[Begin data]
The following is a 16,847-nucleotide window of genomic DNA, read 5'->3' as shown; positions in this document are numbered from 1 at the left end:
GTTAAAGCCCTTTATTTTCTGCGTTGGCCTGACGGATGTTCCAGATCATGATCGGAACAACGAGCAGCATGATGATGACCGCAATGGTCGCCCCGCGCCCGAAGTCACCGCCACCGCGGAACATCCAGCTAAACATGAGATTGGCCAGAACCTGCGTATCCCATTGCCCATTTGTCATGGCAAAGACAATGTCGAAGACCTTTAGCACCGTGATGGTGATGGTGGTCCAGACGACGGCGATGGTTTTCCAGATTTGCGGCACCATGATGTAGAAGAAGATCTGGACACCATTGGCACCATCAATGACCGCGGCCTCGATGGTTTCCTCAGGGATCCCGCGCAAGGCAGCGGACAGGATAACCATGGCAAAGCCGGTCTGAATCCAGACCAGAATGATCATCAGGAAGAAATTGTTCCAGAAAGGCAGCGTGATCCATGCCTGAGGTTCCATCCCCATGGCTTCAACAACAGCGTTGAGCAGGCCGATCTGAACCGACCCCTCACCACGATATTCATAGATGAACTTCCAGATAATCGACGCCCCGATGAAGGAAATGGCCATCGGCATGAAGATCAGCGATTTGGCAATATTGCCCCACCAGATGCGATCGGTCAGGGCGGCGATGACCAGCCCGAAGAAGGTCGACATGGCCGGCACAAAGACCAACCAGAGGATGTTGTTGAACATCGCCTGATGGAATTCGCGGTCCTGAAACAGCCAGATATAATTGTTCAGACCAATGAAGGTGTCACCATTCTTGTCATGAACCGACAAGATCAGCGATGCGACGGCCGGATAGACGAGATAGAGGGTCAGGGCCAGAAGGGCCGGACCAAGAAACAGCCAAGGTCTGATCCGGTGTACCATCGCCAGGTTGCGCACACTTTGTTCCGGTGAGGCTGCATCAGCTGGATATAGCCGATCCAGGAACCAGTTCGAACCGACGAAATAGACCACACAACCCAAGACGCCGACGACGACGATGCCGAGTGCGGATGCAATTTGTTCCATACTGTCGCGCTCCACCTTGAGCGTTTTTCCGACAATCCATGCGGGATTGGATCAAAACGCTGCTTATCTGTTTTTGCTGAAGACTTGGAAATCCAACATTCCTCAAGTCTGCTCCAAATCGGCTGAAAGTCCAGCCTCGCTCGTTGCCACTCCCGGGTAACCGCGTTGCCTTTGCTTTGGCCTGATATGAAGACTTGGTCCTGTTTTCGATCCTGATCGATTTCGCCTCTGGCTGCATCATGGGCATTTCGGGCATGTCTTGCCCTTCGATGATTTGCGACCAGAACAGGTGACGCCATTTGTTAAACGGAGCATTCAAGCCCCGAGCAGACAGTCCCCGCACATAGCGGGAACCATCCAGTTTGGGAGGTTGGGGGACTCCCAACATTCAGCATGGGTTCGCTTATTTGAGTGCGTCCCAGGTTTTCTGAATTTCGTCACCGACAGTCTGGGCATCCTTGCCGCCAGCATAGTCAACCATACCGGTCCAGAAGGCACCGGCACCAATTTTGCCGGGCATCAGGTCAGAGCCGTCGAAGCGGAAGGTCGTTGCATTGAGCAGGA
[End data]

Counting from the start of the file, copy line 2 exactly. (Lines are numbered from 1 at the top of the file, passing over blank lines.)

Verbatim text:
GTTAAAGCCCTTTATTTTCTGCGTTGGCCTGACGGATGTTCCAGATCATGATCGGAACAACGAGCAGCATGATGATGACCGCAATGGTCGCCCCGCGCCCGAAGTCACCGCCACCGCGGAACATCCAGCTAAACATGAGATTGGCCAGAACCTGCGTATCCCATTGCCCATTTGTCATGGCAAAGACAATGTCGAAGACCTTTAGCACCGTGATGGTGATGGTGGTCCAGACGACGGCGATGGTTTTCCAGATTTGCGGCACCATGATGTAGAAGAAGATCTGGACACCATTGGCACCATCAATGACCGCGGCCTCGATGGTTTCCTCAGGGATCCCGCGCAAGGCAGCGGACAGGATAACCATGGCAAAGCCGGTCTGAATCCAGACCAGAATGATCATCAGGAAGAAATTGTTCCAGAAAGGCAGCGTGATCCATGCCTGAGGTTCCATCCCCATGGCTTCAACAACAGCGTTGAGCAGGCCGATCTGAACCGACCCCTCACCACGATATTCATAGATGAACTTCCAGATAATCGACGCCCCGATGAAGGAAATGGCCATCGGCATGAAGATCAGCGATTTGGCAATATTGCCCCACCAGATGCGATCGGTCAGGGCGGCGATGACCAGCCCGAAGAAGGTCGACATGGCCGGCACAAAGACCAACCAGAGGATGTTGTTGAACATCGCCTGATGGAATTCGCGGTCCTGAAACAGCCAGATATAATTGTTCAGACCAATGAAGGTGTCACCATTCTTGTCATGAACCGACAAGATCAGCGATGCGACGGCCGGATAGACGAGATAGAGGGTCAGGGCCAGAAGGGCCGGACCAAGAAACAGCCAAGGTCTGATCCGGTGTACCATCGCCAGGTTGCGCACACTTTGTTCCGGTGAGGCTGCATCAGCTGGATATAGCCGATCCAGGAACCAGTTCGAACCGACGAAATAGACCACACAACCCAAGACGCCGACGACGACGATGCCGAGTGCGGATGCAATTTGTTCCATACTGTCGCGCTCCACCTTGAGCGTTTTTCCGACAATCCATGCGGGATTGGATCAAAACGCTGCTTATCTGTTTTTGCTGAAGACTTGGAAATCCAACATTCCTCAAGTCTGCTCCAAATCGGCTGAAAGTCCAGCCTCGCTCGTTGCCACTCCCGGGTAACCGCGTTGCCTTTGCTTTGGCCTGATATGAAGACTTGGTCCTGTTTTCGATCCTGATCGATTTCGCCTCTGGCTGCATCATGGGCATTTCGGGCATGTCTTGCCCTTCGATGATTTGCGACCAGAACAGGTGACGCCATTTGTTAAACGGAGCATTCAAGCCCCGAGCAGACAGTCCCCGCACATAGCGGGAACCATCCAGTTTGGGAGGTTGGGGGACTCCCAACATTCAGCATGGGTTCGCTTATTTGAGTGCGTCCCAGGTTTTCTGAATTTCGTCACCGACAGTCTGGGCATCCTTGCCGCCAGCATAGTCAACCATACCGGTCCAGAAGGCACCGGCACCAATTTTGCCGGGCATCAGGTCAGAGCCGTCGAAGCGGAAGGTCGTTGCATTGAGCAGGA